epistemology

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e·pis·te·mol·o·gy

(ĕ-pis'tĕ-mol'ŏ-jē),
The study of knowledge and rules of evidence involved. Traditionally a branch of philosophy, it also describes a discipline incorporated in, and in some respects peculiar to, individual fields of scholarship (medicine, science, history, etc.).

epistemology

The theory, study of, and basis for knowledge; that which investigates the origin, nature, methods, validity and limits of human knowledge.

epistemology (·pisˈ·t·mäˑ·l·jē),

n that branch of philosophy that scrutinizes the nature, foundations, and limits of knowledge.
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If this is right, then it suggests that our relationship to the world is always going to be epistemologically chaotic because we will never be able to fully disentangle those matted skeins of knowing and not-knowing.
In fact, these figures are epistemologically mobilized, distinct, meaningful, and function within a postcolonial narrative of resistance.
So the philosophy of religion, as epistemologically addicted, uses the Logos for almost exclusively epistemological purposes.
This is only a convenient expression to describe what, epistemologically, must remain assumptions, biases, and prejudices (as I shall explain next).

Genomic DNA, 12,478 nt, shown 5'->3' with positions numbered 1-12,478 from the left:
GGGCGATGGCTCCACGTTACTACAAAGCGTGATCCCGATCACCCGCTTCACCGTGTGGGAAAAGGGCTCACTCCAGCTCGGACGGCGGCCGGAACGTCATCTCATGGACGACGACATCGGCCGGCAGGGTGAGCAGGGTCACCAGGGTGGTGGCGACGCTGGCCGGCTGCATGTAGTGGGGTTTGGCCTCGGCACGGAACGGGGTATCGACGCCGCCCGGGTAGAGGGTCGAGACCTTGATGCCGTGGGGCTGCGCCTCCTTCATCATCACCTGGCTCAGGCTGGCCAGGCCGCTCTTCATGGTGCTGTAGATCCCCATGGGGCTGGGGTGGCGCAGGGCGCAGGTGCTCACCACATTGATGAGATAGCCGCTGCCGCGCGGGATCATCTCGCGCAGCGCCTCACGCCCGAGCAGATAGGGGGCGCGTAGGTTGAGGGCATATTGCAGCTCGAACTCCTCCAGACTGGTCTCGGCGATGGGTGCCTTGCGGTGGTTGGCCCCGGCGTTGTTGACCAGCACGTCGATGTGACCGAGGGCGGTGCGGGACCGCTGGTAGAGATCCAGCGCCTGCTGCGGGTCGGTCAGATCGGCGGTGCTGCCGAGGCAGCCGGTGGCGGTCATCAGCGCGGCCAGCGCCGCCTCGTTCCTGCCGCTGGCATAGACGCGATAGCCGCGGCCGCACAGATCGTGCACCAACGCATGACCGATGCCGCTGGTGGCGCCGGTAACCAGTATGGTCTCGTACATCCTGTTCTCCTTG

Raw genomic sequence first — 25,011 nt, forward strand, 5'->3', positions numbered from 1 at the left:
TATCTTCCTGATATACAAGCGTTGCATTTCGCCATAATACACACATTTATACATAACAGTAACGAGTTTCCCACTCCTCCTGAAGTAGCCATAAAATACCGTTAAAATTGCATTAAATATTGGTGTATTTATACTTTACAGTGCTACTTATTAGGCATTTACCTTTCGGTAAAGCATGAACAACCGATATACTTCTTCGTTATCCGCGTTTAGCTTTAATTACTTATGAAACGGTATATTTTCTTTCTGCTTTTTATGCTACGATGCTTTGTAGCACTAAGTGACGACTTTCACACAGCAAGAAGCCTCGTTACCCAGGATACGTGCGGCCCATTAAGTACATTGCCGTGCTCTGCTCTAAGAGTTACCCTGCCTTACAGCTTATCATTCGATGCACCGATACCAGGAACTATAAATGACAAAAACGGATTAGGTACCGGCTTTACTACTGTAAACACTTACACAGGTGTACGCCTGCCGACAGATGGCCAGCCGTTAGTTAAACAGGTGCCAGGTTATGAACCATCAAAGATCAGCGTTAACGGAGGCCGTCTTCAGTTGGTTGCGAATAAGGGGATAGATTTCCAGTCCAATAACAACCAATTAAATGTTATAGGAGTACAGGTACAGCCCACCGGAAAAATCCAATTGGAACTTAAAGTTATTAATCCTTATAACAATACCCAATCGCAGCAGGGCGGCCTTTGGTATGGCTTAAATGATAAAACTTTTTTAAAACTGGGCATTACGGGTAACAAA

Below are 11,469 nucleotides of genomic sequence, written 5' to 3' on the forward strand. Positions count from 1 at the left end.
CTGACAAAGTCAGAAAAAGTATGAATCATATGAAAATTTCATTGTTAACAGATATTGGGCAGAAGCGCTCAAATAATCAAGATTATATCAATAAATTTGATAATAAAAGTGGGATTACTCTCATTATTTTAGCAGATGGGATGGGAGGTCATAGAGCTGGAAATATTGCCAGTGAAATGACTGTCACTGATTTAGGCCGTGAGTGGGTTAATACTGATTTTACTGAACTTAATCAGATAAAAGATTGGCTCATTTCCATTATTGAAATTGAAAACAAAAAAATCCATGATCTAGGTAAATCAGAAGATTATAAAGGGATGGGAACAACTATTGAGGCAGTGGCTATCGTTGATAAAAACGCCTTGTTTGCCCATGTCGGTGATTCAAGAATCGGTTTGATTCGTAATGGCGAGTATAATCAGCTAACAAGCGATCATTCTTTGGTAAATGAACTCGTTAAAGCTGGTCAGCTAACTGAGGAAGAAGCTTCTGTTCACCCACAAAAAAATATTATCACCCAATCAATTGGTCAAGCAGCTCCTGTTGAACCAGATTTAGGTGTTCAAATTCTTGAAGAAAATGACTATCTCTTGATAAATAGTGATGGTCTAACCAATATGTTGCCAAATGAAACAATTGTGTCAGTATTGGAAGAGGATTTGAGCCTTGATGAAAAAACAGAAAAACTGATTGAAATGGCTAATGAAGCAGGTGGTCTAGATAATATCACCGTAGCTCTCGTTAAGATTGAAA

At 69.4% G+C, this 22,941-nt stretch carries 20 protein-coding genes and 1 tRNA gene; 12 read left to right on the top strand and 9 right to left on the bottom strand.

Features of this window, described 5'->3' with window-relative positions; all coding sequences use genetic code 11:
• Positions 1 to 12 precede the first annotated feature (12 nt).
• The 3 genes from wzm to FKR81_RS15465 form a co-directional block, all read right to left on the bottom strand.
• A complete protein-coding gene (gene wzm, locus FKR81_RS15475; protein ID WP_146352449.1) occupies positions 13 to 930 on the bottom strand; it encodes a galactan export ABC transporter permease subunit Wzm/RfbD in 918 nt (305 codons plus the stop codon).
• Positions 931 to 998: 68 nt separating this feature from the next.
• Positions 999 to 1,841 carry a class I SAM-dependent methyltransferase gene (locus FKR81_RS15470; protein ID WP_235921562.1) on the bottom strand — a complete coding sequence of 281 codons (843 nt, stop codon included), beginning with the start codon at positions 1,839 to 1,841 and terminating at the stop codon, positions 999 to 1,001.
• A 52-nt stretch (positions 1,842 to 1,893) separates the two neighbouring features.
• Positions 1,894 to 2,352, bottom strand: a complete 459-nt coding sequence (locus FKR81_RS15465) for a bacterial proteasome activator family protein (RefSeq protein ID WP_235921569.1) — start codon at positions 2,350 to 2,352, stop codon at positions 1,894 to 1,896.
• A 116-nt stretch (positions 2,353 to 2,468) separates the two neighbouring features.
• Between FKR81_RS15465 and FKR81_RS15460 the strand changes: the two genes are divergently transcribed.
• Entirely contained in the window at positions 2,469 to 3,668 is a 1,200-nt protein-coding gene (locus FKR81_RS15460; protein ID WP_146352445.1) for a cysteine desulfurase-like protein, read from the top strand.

Andrew Escobedo in "'Unlucky Deeds' and the Shame of Othello" applies the notion of culpable ignorance to Othello: he is at fault for his false beliefs about Desdemona, not merely misled--he is epistemologically negligent (as in his reaction to the handkerchief, which is by no means the "ocular proof" he earlier demands).
Further, while both Powell and Scorsese's work manifests an auto-referential interest in various forms of art and its production, that of Powell, although not lacking in reflexive elements, which obtain a late, elaborated foregrounding in Peeping Tom (Powell, 1960), largely persists, formally and epistemologically, within an at times baroque, melodramatic vernacular that effectively forecloses the very consideration of the material contingency of representation and meaning that the consistently reflexive, modernist filmmaking of Scorsese implicitly invites.
Brown goes far beyond literary biography, or indeed the 'text' of Child's life, though, to present a contextualized account of his international circle; 'a virtual community; epistemologically constituted', 'a kind of social authorship' (p.
Thus, seen through Bennett's perspective, Camus's plays and philosophies do not just "present the world as absurd," but importantly tell us that we must retain the power to contemplate such terrible contradictions so that we remain epistemologically and practically "better equipped.
John in effect "show[s] us one way consciously held and chosen beliefs need be neither hypocritical nor epistemologically incoherent" (p.
We can examine this issue with a critical eye and come to these conclusions of reason, but the problem remains that the perceived inferiority of homosexual and bisexual individuals tends to be a position of the epistemologically theistic.
In my own experience as a reader, I take pleasure in the delightful interplay among the three epistemologically different levels: the narrator's statements, which are facts in the fictional world; the characters' judgments, which are merely opinions; and the statements that may or may not be FID, which can be read as either facts or opinions.
Practitioners, despite varied approaches to their subjects, purposed to transform American Studies as a field through epistemologically self-reflexive criticism designed to advance "a struggle for cultural justice" (Pease, "9/11: When Was 'American Studies After the New Americanists'?